With great pain sometimes comes the light of great discovery, and in those days, weeks and months after Simon's death, Elizabeth found a degree of kindness, often from strangers unconnected with her life, that still amazes her. "It was sort of six of one, half-a-dozen of the other," she says now. "September 11 brought its problems, 100 per cent, but it also brought incredible help and support." She had planned to have William in the local hospital, but after Simon's death, a friend decided this was unrealistic, and swept into motion, organising a more secluded, supportive alternative. Channel 4 stepped in and offered to pay for the Portland -- "a private hospital, where loads of celebrities go," Elizabeth laughs. A busy obstetrician, Mr Gerrard, immediately made space for Elizabeth among his clients, at almost zero notice, and, as she says, "he gave me the most incredible gift of just having as good a birth as I could possibly have had with William."
It was an example of the great kindness of strangers, reinforced at almost every turn she took. "I didn't get it at that point, but it was the impact that this world event had on other people -- they wanted an opportunity to play their part. It was only later I realised, it was because of September 11 that those things happened. If Simon had died in a car crash, I wouldn't have got that amount of support."
And yet she gently refutes the idea that this may have given her an almost parallel experience of loss, in which the kind of loneliness, isolation and, often, penury, that can accompany it, didn't play a part. "Loss is loss, it doesn't matter what form it comes in. That person still feels pain, still needs help and support, this just happened to be a big public event."
It was Mr Gerrard, the obstetrician, who had the sagacity to point out that Elizabeth, who had no family in London, whose father was busy nursing her terminally ill mother, couldn't be left alone with her new baby. And so Jan arrived. A maternity nurse trained in reiki, massage therapy and aromatherapy, she was to be a guiding force in Elizabeth's journey up from the dark swamp, a journey Elizabeth engaged with actively, refusing to sit back and allow time to be the passive instrument of her healing.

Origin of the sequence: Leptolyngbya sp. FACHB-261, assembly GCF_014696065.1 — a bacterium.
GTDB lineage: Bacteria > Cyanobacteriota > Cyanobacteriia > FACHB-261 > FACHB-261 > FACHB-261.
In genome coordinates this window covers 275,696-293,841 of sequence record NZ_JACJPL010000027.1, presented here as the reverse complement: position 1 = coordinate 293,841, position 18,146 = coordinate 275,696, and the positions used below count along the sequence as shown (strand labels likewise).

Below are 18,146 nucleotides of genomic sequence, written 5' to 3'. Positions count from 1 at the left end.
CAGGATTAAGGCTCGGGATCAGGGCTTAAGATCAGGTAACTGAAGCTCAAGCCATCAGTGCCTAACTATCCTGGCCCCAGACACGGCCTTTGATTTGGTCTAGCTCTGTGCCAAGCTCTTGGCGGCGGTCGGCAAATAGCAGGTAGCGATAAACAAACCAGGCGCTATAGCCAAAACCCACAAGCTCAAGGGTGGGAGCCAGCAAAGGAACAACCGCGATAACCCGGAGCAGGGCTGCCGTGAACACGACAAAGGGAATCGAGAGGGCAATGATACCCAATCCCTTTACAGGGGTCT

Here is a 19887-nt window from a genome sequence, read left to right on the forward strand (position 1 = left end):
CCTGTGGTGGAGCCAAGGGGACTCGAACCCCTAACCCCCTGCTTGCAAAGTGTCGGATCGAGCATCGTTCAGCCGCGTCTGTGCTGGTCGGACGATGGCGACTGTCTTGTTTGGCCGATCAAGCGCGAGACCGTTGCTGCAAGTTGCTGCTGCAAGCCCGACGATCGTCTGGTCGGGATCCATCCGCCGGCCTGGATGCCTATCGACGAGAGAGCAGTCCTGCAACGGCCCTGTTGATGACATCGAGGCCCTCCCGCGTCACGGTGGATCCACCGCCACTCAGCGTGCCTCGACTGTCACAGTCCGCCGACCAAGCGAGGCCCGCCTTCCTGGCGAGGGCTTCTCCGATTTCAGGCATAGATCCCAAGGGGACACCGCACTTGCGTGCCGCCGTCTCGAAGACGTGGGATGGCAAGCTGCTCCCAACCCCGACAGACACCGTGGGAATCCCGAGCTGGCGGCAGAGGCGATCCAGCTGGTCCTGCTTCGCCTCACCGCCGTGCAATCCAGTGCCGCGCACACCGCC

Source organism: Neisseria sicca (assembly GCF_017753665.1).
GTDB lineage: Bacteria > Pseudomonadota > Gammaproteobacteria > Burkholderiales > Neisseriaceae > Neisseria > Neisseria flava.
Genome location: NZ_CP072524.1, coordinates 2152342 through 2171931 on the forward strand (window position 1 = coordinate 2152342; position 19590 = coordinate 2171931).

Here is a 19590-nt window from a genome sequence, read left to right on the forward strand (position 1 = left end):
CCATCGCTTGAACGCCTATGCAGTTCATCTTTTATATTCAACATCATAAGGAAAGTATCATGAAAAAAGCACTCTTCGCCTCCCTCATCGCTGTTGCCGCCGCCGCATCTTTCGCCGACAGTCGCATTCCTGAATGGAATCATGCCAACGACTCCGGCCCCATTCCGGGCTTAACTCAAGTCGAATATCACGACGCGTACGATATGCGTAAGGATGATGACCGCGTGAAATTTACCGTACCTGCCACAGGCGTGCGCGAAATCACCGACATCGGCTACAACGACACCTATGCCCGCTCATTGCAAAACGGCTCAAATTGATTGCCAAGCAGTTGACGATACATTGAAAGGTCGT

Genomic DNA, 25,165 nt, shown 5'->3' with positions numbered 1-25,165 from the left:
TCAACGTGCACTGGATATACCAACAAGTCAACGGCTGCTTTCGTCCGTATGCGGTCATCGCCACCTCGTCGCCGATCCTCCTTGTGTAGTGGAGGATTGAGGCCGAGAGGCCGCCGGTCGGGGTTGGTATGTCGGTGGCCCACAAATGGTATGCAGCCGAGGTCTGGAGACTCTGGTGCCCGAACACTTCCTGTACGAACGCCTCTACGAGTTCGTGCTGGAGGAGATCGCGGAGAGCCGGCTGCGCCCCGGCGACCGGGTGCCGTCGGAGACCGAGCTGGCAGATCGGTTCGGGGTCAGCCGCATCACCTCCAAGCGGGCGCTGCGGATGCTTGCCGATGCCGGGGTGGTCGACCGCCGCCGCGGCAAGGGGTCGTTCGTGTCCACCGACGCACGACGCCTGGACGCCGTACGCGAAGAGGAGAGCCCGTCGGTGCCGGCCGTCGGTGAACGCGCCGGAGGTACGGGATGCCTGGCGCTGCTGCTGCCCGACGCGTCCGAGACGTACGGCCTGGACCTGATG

"You have to work out how to get through it, how to come out whole the other end, rather than putting a public face on it. Everyone says time is a great healer, life has to go on. Well no, if you haven't worked through that, it doesn't have to go on, and time doesn't heal. It all just sits and waits for you. I took on a huge responsibility -- how can I deal with these emotions? How can I be a whole, functioning, life-affirming parent? That was a big driving force."
Monies donated to the Red Cross in the aftermath of September 11 by the many well-meaning people desperate to help, meant that Jan could stay with Elizabeth and William for an entire year, during which time she encouraged Elizabeth to face the demons of Simon's death. Among these was the fear that Simon had been one of the jumpers, those people who had, in the realisation that death was certain, chosen to leap from the windows of the Twin Towers.
"I couldn't bear to think that he might have been faced with such an obscene choice -- that somehow the decision to jump was better than what would have happened if he'd stayed inside." Jan encouraged her to connect with these fears, with the violence of emotion that surrounded Simon's final hours, and gradually, with the help of reiki, Elizabeth began to move through the first, awful phase of her grief. "The reiki helped me," she says. "It stopped my brain, stopped the panic, the fear, the terror. I still use it, and it's the thing that helps me to centre myself."
She is keen to emphasise the importance of that year with Jan, and the gratitude she feels towards the unknown people who made it possible. "It's important for people to know that what they donated did go to help. William as a baby was really well looked after. He has a lovely life. He doesn't have a dad, and he has a loss in that respect, but on the other hand he has a lot to be grateful for."
Once Jan left, there was yet another period of adjustment for Elizabeth -- life as a single parent. "I had some hard lessons to learn," she recalls wryly. One of these was quite simply, "that you don't have to do it all on your own. It's OK to ask for help. I'm incredibly independent, almost to my detriment at times. One time, I got myself quite ill -- a mixture of exhaustion and bad flu -- and I couldn't really look after William. I phoned my sister, sobbing, and she drove down to London. My neighbour came in, looked after William and I just collapsed for 24 hours. That was quite a defining moment, I learned that you're actually being more capable as a mother by not letting it get to the point where you can't cope."